Sunday, November 1, 2009

Principal Component Analysis

One common problem of machine learning is the "curse of high dimensionality". When there are too many attributes in the input data, many of the ML algorithms will be very inefficient or some of them will even be non-performing (e.g. in nearest neighbor computation, data points in a high-dimensional space are pretty much equal distance with each other).

It is quite possible that the attributes we selected are inter-dependent on each other. If so, we may be able to extract a smaller subset of independent attributes that may still be very useful to describe the data characteristics. In other words, we may be able to reduce the number of dimensions significantly without losing much fidelity of the data.

"Dimension Reduction" is a technique to determine how we can reduce the number of dimensions while minimizing the loss of fidelity of data characteristics. It is typically applied during the data cleansing stage before feeding into the machine learning algorithm.

"Feature Selection" is a simple techniques to select a subset of features that is more significant. A very simple "filtering" approach can be used by looking at each attribute independently and rank their significance using some measurement (e.g. info gain) and throw away those that has minimum significance. A more sophisticated "wrapper" approach is to look at different subset of features to do the evaluation. There are two common model in the "wrapper" approach, "forward selection" and "backward elimination".

In forward selection, we start with no attribute and then start to pick the attribute with the highest statistical significance, (ie: prediction improves a lot from the cross validation check). After picking the first attribute, and we start to pair it up with another unselected attribute and find the one with the most significant improvement in the cross-validation-check. We keep growing the set of attributes until we don't find significant improvements. One issue of the "forward selection" approach is that it may miss "grouped features". For example, attribute1 and attribute2 may be insignificant when they are stand-alone, but combining them will give very big improvement.

Backward elimination can be used to handle this problem. It basically goes the opposite direction, starts with the full set of attributes and start to drop those attribute that has least statistical significance (ie: prediction degrades very little from the cross validation check). The downside of "backward elimination" is that it is much more expensive to run.

A more powerful approach called "Feature Extraction" is more commonly used to extract a different set of attributes by linearly combining the existing set of attributes. Principal Component Analysis "PCA" is a very popular technique in this arena. PCA can analyze the interdependency between pair of attributes and identify those significant ones.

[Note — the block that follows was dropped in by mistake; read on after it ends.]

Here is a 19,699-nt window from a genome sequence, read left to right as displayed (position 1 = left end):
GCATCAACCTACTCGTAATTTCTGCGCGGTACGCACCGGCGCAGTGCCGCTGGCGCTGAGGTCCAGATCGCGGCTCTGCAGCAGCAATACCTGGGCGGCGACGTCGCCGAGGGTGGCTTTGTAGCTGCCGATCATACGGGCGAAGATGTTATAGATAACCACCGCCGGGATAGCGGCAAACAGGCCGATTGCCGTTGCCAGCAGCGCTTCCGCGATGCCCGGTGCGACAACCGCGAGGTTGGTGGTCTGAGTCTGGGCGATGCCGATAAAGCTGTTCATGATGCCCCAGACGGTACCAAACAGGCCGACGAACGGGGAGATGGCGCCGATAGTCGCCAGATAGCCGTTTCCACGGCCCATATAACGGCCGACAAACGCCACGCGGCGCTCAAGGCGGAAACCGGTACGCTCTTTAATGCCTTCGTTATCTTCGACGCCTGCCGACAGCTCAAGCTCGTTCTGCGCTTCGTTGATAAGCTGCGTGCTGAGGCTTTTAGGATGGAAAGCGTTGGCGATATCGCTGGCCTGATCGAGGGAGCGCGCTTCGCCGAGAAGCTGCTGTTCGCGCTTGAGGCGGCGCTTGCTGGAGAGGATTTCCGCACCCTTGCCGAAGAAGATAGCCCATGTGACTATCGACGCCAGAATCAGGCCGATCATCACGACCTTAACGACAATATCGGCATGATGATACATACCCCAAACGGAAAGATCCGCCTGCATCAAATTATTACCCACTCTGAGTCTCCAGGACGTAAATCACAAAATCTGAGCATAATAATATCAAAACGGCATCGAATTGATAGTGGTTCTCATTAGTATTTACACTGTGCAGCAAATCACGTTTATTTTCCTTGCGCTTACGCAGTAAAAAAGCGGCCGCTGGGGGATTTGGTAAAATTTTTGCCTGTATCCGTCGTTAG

The intuition of PCA
The intuition is to rearrange the linear combination of existing m attributes in different way to form another set of m attributes. The new set of attributes has the characteristic that
  • Each attribute is independent of each other
  • The set of attributes is ranked according to the range of variation
Note that attributes with narrow range of variation doesn't provide much information to describe the data samples and so can be ignored with minimal lost of fidelity. So we remove that to reduce the dimensionality.

The question is : How do we recompose the m attributes to exhibit the above 2 characteristics. Lets take a deeper look into it.

Underlying theory of PCA
Assume there are N data points in the input data set and each data point is described by M attributes. We use the statistical definition for the "mean", "variance" of each attribute and "co-variance" for every pair of attributes. Co-variance is an indicator of dependencies of two attributes with zero implies independence.


In an ideal situation, we want COV-x to be a diagonal matrix, which means COV(i, j) to be zero. In other words, all pairs of attribute-i and attribute-j are independent to each other. We also want the diagonal to be ranked in descending order.

So the problem can be reduced to finding a different combination of the m attributes to form a new set of m attributes (Y = P. X) such that COV-y is a ranked diagonal matrix.

How do we determine P ?


Some Matrix theory
Here is a review of Matrice theory that will be used

Lets find the transformation matrice P


So the PCA process can be summarized in following ...
  1. Input: X, a matrice of (m * n), a set of N sample data points, each with M attributes.
  2. Compute Cov-X, a matrice of (m * m), the Covariance matrice of X
  3. Compute the m Eigenvectors and m Eigenvalues of Cov-X
  4. Order the Eigenvectors according to the Eigenvalues
  5. Now found the transformation matrice P, which is a matrice of (m * m). Note that each row vector of P corresponding to an eigenvector, which is effectively the axis of the new co-ordinate system.
  6. Truncate P to just take the top k rows. Now P' is a (k * m) matrice.
  7. Apply P' . X to all input data to result in a matrice of (k * n). This is effectively reduce each data point from m-dimension to k-dimension.

References
A very good paper
Some Matrix math review and step by step PCA calculation

2 comments:

Anonymous said...

Dear Sir,

Can you please show an working example of PCA in a step-wise (with sample data and/or free software used to achieve this), way so that I can use the same for my data.

Kindly, help me.

Thanking you,
Siva

Jeyachandran said...

dear sir

am working PCA in image processing ,finally i found the concept of PCA but i cant understand the physical interpretation in matrix operation.

please give me some ideas about that operation ...
my mailid is
mohaideen9683@gmail.com